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brew Grammarians call their primitive words, Ra. dixes, or Roots, as being those from which the derivative words do as it were spring or arise. Hence such letters as go to make up the radix or primitive word are called in respect thereof Radical letters. But such other letters as, being added to the radix, ferve to form any derivative word from it, are thence called Servile letters. Now the letters, which most usually serve to this purpose, are contained in this word next Heemanti, whence they are called the Heemantic letters.
What has been here laid before the reader will enable him to have a competent understanding of whatever (if I remember aright) is said in the following Treatise, with reference to the Hebrew tongue, and will particularly be of great use in understanding how to trace out the etymology or derivation of names, and thereby the original of nations. For from what has been observed, it is evident, that in the etymology of names from the Hebrew tongue, the letters of the radix are chiefly, if not folely, to be regarded.
- As to what particularly concerns the first Part of my Geography of the Old Testament, it is requifite only to observe to the reader, that, in the account of the situation of the Garden of Eden, I have taken a great deal from the learned Huet, Bishop of Soiffons in France, as having, I think, wrote best on that subject. In the account of the original plantations of mankind after the flood, I had
received great help from our learned countryman, Mr. Mede, and the learned Frenchman, Monsieur Bochart. As to the description of Noah's ark, it is taken from the famous inathematician, Bishop Wilkins's tract, inserted by Mr. Pole into his Synopsis Criticorum.
As the first Part of my Geography of the Old Testament contains the geography of Genesis, so the second Part contains the geography of the remaining books of Moses, as also of the three following books, Joshua, Judges, and Ruth, and consequently completes the geography of the Octateuch. For under this single name are usually comprehended the eight first books of the old Testament, as the five first books are comprehended under the like name of the Pentateuch.
The method, as well as design, of the second Part being in the main the same with that of the first, I need here take notice but of the following particulars.
In drawing up the second Part, I judged it proper to take notice therein, solely, or principally, of such places, as conduce to the better understanding of the facred history. For this reason I have not troubled the reader with such cities, or towns, as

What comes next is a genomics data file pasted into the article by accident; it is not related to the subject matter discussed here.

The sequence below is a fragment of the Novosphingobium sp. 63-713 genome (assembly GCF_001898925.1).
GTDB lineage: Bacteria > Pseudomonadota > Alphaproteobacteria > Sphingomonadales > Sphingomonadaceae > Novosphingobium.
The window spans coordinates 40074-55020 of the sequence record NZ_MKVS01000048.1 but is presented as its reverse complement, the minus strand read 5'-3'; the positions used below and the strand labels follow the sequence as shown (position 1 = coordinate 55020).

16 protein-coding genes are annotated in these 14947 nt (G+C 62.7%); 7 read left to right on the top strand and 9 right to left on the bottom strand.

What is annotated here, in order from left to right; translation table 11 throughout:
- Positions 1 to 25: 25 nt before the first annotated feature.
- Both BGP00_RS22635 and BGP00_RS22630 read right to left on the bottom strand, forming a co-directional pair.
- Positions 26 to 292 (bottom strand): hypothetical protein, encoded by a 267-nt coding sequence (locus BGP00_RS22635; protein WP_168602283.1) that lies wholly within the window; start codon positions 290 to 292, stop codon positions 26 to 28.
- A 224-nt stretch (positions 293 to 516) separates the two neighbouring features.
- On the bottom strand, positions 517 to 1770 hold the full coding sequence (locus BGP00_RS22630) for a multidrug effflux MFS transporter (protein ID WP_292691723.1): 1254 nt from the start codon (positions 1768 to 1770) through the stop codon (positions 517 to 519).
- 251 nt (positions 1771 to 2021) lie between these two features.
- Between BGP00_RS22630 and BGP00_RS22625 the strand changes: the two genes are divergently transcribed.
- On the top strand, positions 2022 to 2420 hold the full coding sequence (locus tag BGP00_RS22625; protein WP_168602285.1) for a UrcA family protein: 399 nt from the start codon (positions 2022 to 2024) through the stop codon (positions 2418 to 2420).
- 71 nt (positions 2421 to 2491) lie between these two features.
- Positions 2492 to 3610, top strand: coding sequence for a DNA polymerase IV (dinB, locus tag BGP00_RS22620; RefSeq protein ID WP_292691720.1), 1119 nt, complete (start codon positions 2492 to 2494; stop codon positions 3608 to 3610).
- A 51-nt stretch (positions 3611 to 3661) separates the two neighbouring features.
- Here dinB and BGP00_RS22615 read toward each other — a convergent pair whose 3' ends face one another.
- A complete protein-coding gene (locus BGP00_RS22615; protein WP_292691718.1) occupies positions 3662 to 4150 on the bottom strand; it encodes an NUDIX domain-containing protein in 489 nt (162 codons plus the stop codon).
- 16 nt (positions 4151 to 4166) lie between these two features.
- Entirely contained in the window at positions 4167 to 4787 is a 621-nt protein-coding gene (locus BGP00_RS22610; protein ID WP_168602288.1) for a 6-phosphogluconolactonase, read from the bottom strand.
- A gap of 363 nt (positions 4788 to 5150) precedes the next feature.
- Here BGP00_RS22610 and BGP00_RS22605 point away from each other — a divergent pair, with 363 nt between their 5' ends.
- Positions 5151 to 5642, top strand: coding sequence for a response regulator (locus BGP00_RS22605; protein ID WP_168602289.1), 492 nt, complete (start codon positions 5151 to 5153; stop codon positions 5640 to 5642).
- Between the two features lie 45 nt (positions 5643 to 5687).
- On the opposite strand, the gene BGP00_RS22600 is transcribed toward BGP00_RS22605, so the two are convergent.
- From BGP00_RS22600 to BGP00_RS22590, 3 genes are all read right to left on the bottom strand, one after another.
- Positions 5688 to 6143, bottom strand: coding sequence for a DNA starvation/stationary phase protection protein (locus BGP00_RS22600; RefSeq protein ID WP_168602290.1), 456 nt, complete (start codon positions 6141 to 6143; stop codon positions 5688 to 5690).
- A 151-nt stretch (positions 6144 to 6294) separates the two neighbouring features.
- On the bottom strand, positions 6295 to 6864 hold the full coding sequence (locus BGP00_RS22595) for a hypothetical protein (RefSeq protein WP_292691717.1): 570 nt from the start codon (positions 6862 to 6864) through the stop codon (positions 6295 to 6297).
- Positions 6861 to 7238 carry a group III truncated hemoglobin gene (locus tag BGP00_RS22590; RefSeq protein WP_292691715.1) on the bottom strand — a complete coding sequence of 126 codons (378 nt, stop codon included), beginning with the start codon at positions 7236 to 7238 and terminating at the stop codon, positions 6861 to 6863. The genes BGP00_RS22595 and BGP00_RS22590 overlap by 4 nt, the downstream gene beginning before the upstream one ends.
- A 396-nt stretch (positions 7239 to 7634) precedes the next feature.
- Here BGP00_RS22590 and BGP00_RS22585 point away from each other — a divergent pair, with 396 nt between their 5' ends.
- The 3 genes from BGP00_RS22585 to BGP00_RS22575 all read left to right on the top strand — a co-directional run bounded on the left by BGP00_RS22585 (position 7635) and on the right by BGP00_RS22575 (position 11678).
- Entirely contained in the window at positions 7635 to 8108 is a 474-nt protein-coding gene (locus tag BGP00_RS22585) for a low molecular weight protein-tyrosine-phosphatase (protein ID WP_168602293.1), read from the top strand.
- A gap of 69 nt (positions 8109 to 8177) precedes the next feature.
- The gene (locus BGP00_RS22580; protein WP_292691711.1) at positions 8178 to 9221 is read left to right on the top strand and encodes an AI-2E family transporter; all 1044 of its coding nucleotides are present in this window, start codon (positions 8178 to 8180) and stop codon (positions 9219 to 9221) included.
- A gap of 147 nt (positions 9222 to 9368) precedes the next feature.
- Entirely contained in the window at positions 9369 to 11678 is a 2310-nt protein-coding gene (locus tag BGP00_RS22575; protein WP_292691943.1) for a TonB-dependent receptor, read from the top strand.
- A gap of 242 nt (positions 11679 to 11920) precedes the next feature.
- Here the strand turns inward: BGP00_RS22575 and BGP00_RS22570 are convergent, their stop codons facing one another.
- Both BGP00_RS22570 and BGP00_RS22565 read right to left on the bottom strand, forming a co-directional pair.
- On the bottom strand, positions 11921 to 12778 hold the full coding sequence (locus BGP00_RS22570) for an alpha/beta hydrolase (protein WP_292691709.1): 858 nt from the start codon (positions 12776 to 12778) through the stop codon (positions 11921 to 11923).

are mentioned only in Joshua, in reference to the feveral tribes they belonged to, but no where else in reference to any historical transaction or occurrence. There being also several others places, which are but once or twice inentioned in the facred history, and that but barely, so as no light is afforded thereby (or from any other authors) as to their situation, I have likewise judged it better to pass most of them quite over in filence, than to name them only to tell the reader, that no tolerable account could be given of them. For the saine reason I have not crowded the map of the Holy Land with multitude of places of no use to be known, but have inserted therein only such as are remarkable in reference to the facred history.
• To take off the dryness of bare Geography, I have ftudiously laid hold of such opportunities as came in my way, to take notice of any curiosity, either natural or artificial. And I have ventured to enlarge upon the Pyramids, as being some of the noblest pieces of human art and labour, either ancient or modern
There remains only to observe, that, in order to adjust the geography of these sacred books, I have, upon consulting the Samaritan or old Hebrew Pentateuch, learnt the true original reading of several texts, particularly of Deut. x. 6, 7. whereby the contrariety of the present reading of the said text (in the common Hebrew and our English Bible) to Numb. xxxiii. 30. is quite taken away, as is
Bible, is corrected from the Samaritan Pentateuch,